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Sexual Harassment FAQs
Terms and Definitions
Sexual harassment is a form of sex discrimination, which is a violation of Title VII of the Civil Rights Act of 1964. It is any unwelcome, sexually-motivated verbal or physical conduct. The EEOC guidelines define two types of sexual harassment: "quid pro quo" and "hostile environment."
Unwelcome sexual advances, requests for sexual favors, and other verbal or physical conduct of a sexual nature constitute "quid pro quo" sexual harassment when either of the following occur:
Unwelcome sexual advances, requests for sexual favors, and other verbal or physical conduct of a sexual nature constitute "hostile environment" sexual harassment when such conduct has the purpose or effect of unreasonably interfering with an individual's work performance or creating an intimidating, hostile, or offensive working environment.
The central inquiry is whether the conduct "unreasonably interfered with an individual's work performance" or created "an intimidating, hostile, or offensive working environment." The EEOC will look at the following factors to determine whether an environment is hostile:
Sexual conduct becomes unlawful only when it is unwelcome. The challenged conduct must be unwelcome in the sense that the employee did not solicit or incite it, and in the sense that the employee regarded the conduct as undesirable or offensive.
When confronted with conflicting evidence as to whether conduct was welcome, the EEOC will look at the record as a whole and at the totality of the circumstances, evaluating each situation on a case by case basis. The investigation should determine whether the victim's conduct was consistent, or inconsistent, with his/her assertion that the sexual conduct was unwelcome.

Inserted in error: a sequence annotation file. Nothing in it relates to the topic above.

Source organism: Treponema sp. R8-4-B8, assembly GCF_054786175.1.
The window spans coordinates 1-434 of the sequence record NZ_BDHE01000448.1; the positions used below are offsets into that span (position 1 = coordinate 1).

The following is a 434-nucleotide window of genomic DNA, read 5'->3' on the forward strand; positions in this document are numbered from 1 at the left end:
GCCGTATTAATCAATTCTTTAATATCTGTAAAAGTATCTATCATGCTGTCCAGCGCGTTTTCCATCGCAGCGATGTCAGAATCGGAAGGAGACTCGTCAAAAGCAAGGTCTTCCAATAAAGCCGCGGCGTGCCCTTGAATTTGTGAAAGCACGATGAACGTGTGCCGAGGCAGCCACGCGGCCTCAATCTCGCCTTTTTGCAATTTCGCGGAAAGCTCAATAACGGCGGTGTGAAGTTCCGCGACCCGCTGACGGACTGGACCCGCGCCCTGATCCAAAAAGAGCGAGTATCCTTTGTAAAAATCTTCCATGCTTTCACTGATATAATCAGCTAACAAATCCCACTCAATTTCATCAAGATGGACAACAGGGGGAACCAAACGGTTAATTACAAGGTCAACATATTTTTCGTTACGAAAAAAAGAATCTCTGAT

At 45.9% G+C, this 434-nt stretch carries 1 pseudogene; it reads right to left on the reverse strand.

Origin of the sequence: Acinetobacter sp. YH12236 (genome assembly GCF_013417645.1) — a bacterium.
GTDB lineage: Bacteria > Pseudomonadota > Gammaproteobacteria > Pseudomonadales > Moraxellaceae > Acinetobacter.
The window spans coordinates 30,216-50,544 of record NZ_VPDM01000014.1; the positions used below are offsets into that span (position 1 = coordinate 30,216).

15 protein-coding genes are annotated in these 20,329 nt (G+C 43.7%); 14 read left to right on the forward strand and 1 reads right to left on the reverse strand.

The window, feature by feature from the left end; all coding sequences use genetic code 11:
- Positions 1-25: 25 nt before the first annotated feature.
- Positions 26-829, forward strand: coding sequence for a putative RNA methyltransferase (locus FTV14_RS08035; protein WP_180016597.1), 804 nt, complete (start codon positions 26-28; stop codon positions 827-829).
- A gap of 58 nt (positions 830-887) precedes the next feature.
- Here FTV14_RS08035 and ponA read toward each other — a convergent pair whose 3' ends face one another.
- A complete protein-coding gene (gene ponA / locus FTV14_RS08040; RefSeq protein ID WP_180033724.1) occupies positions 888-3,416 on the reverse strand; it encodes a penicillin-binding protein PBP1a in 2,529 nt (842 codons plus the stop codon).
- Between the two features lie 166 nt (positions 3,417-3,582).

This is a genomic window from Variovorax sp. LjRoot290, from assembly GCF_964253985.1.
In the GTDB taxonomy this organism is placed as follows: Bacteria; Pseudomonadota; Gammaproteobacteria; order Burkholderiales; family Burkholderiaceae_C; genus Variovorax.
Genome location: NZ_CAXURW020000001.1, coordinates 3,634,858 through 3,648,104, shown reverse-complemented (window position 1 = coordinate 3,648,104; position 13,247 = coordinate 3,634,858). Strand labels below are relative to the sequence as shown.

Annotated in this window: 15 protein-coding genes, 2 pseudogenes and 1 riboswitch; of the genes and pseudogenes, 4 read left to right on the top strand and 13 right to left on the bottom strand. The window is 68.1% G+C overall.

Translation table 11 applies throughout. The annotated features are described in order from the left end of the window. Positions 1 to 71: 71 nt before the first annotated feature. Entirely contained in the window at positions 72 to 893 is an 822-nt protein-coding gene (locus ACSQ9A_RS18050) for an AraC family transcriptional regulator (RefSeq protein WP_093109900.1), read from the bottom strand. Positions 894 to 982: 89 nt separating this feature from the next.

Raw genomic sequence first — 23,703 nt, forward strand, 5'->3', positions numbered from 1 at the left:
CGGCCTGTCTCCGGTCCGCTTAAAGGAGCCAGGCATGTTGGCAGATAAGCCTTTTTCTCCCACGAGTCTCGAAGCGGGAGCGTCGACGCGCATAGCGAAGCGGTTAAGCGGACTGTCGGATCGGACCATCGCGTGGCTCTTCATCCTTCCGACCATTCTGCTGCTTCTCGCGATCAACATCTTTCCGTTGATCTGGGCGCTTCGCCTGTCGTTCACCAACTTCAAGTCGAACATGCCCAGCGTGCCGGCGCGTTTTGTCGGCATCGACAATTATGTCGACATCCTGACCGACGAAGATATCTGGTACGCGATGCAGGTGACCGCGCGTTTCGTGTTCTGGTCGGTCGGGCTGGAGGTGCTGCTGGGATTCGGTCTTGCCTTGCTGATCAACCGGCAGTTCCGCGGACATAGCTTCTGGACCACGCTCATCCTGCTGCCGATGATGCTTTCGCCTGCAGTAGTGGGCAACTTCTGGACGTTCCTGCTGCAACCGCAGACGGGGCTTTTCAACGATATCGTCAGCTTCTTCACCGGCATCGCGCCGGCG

The victim may be anyone-- a man or a woman. The victim does not have to be of the opposite sex. The victim does not have to be the person harassed but could be anyone affected by the offensive conduct.
The harasser may be a woman or a man. He or she can be the victim's supervisor, an agent of the employer, a supervisor in another area, a co-worker, or a non-employee.
It depends. In "quid pro quo" cases, a single sexual advance may constitute harassment if it is linked to the granting or denial of employment or employment benefits. In contrast, unless the conduct is quite severe, a single incident or isolated incidents of offensive sexual conduct or remarks generally do not create a "hostile environment." A hostile environment claim usually requires a showing of a pattern of offensive conduct. However, a single, unusually severe incident of harassment may be sufficient to constitute a Title VII violation; the more severe the harassment, the less need to show a repetitive series of incidents. This is particularly true when the harassment is physical. For example, the EEOC will presume that the unwelcome, intentional touching of a charging party's intimate body areas is sufficiently offensive to alter the condition of his/her working environment and constitute a "hostile environment."
Yes. The EEOC will evaluate the totality of the circumstances to ascertain the nature, frequency, context, and intended target of the remarks. Relevant factors may include:
The impact of Sexual Harassment can be severe. It may include, but is not limited to:
Yes. The policy should be prominently posted in every DCSA office. It can also be found at the Office of Diversity and Equal Opportunity Intranet site. Among other things, the policy clearly states that the Director, DCSA will not tolerate any type of sexual harassment at any level. The policy also advises that any substantiated complaints of sexual harassment will result in corrective administrative or disciplinary action, up to and including dismissal.